My Turn: Large-scale solar moratorium urgently needed

  • JACK FARRELL JACK FARRELL

Published: 7/30/2021 2:34:52 PM

I was heartened to read in the Recorder about the rally planned July 31 at Energy Park in Greenfield (1-4 p.m.) regarding a moratorium on large solar developments. The state needs to stop and re-assess its incentive-based system that encourages developers to race against time to get these arrays approved before the public gets wise.

Clearly, we need alternative forms of energy while also reducing our energy usage. But small towns and cities are not equipped to handle proposals for large-scale solar arrays — these are huge industrial developments that leave residents and town officials flat-footed in their response. The state needs to get back to the drawing board to prevent hundreds of acres of trees from being cleared in towns like Shutesbury.

Selectboards are under pressure to find new sources of revenue. To qualify for the state’s Green Communities program — which pays dividends in the form of grants — towns have to create zoning for solar arrays, which my town of Conway did, designating certain sites in town to promote their development. Per state regulations, no special permit was required, just a site plan review. Unfortunately, that same standard was left in place for solar arrays in other places, like in our neighborhood in the Poland District, where 30 acres of forest were cleared on a parcel between a small swamp, a steep escarpment, and homes along two roads. In essence, a vital wildlife corridor closed off — across Main Poland Road is a huge marsh known as Keyes Swamp.

To town officials, these developments seem like a win-win-win: the town gets money, the landowner gets money, and the developer gets money: everybody’s happy! Except the neighbors who live nearby and who, when they complain, will inevitably be viewed as annoyances by the developer, landowner and more than one or two town officials. Plants and animals don’t do too well, either. In Poland, we have thus far endured more than two years of construction and preparation for this array, which still isn’t online.

I’m hoping the town is getting some decent money out of this; for one, to help pay for the roads damaged by the 18-wheelers delivering the panels and secondly, to lower taxes for my two neighbors whose properties may lose value as a result of the changed landscape outside their kitchen windows.

Here’s the takeaway: don’t sit around waiting for your town boards to look after your interests. They don’t really have the tools to do that, and often, don’t have the courage (our Planning Board is pretty darn good, actually, but it took this first solar development in town to identify and respond to the weak spots -- thankfully, a new bylaw now requires a special permit).

Pay attention. Demand attention. Ask for a town-wide public forum in which the developer has to discuss the plans. This meeting, similar to what is required for a cannabis business, should be held prior to the permitting process so that the developers and town officials can really hear residents’ concerns.

(If you wait until a regular permitting hearing when there is usually a lengthy agenda of unrelated items, you risk being lulled into complacency by the purring tones of the developer’s representative: “No, you won’t be able to see the panels from the street,” and “No, you won’t be able to hear it from the road.” By the time the project is approved, you’re still thinking of questions.)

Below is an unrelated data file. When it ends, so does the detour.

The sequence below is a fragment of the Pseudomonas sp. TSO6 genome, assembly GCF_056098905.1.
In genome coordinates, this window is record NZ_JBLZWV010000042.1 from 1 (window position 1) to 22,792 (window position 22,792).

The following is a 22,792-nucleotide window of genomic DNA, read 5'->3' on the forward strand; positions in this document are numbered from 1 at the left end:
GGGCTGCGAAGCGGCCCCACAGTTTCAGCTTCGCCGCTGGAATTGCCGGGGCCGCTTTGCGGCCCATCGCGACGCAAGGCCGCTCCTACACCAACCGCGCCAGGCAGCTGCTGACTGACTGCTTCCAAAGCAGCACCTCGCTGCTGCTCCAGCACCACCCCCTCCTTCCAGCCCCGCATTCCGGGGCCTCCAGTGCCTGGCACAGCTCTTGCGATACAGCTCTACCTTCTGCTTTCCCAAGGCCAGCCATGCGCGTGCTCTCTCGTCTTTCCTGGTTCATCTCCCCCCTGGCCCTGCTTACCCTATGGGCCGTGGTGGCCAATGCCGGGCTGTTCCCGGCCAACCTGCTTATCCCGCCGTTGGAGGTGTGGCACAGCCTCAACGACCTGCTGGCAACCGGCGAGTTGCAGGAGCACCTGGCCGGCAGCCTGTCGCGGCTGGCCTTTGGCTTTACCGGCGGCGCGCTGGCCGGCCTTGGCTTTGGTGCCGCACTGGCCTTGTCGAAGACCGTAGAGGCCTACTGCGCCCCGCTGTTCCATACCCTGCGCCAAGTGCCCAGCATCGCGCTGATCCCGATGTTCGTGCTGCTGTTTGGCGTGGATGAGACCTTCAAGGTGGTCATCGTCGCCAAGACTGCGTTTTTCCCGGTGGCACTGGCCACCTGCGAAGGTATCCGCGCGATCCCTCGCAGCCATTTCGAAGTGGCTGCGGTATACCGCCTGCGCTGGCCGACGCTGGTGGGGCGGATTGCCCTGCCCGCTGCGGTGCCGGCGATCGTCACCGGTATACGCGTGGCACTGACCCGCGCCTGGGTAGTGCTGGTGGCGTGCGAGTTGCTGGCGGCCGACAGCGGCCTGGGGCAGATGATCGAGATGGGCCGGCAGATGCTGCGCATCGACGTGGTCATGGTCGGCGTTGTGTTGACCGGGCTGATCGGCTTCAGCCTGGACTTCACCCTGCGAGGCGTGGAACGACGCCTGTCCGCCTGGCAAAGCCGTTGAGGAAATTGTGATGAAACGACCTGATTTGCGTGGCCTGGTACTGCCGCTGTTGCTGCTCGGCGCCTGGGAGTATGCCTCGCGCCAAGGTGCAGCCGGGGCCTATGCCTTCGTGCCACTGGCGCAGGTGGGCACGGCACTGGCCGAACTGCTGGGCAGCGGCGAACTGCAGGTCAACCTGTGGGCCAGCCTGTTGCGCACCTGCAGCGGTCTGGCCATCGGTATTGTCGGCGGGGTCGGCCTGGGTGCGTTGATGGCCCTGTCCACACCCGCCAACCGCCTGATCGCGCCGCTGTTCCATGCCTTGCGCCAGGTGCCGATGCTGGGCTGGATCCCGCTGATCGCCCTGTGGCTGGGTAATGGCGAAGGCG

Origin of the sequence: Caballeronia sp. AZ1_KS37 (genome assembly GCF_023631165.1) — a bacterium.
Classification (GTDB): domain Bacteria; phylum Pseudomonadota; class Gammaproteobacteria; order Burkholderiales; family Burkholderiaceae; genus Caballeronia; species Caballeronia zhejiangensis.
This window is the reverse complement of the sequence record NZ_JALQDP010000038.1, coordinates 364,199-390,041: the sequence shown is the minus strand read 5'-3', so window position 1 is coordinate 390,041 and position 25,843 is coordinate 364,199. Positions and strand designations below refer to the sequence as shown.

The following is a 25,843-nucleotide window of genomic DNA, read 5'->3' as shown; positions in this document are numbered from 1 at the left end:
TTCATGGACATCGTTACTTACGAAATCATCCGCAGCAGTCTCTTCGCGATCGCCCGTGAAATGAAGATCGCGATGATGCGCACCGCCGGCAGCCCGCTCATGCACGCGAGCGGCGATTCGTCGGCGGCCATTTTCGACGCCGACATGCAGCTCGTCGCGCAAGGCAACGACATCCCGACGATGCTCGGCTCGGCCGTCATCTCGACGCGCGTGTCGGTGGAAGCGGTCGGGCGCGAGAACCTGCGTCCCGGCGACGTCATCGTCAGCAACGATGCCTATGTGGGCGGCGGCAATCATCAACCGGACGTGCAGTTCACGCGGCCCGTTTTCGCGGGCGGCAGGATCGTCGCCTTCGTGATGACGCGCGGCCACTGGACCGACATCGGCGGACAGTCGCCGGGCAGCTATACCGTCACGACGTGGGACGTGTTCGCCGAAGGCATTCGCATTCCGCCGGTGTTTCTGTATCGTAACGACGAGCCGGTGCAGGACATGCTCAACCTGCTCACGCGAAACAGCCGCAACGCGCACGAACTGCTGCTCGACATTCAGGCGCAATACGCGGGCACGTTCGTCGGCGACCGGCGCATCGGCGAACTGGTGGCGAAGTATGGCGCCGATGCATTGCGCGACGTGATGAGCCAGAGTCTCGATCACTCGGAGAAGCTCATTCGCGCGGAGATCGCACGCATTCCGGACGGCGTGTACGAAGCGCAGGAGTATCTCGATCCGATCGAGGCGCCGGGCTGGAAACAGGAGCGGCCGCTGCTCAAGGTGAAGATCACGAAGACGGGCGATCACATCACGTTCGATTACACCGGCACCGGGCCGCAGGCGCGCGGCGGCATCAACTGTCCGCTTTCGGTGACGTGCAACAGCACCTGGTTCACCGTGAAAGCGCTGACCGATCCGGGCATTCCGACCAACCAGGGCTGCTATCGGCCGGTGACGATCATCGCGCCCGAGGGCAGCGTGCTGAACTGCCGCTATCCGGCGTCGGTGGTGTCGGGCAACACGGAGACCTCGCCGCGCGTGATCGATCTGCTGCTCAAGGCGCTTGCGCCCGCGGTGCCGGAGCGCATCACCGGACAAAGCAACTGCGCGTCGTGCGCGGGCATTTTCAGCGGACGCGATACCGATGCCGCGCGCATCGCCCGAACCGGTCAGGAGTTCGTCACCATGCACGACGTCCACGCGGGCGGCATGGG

And that same developer’s rep who seems so sincere won’t tell you or your planning board that a diesel generator will be running non-stop for months on end, polluting your air and sound waves with its unceasing vibration. And hey, guess what? That’s a “common practice” with all of these installations, according to the Nexamp project manager.

Common practice? Whew. We’ve had more than five months of unregulated noise and air pollution — diesel exhaust emanating from our neighborhood industrial site. It’s hard to believe there are no regulations against that, isn’t it? But that seems to be the case. The Conway Fire Department says there is no issue for it to be concerned with and the state Department of Environmental Protection says that no regulatory oversight can kick in for at least a year. (And all the while, the state is incentivizing steps to reduce diesel emissions in other sectors, aware of the health concerns linked to diesel exhaust. Go figure.)

And you only have to read the Boston Globe’s Feb. 4, 2020 story on the Springfield courthouse, where three people have died of ALS (diesel exhaust in the garage is suspected) to understand the potential health effects. The paper noted that “ALS has no known cause, and its roots remain a mystery. However, Marc Weisskopf, a professor of environmental epidemiology at the T.H. Chan School of Public Health at Harvard University, coauthored a federally funded study in 2018 that linked exposure to diesel exhaust to greater risks of developing ALS.”

It makes you wonder how long it will take for this project to become a net-plus for people and the environment. So far, the forest left alone would have been far better, considering the carbon released in the manufacture of the panels, their transport, the forest-clearing, the number of vehicles on site, the heavy equipment, the extensive road repairs, and a diesel generator that is allowed to run continuously.

Right now, money is in the lead, with the earth trailing. A moratorium only makes sense.

Jack Farrell lives in Conway.




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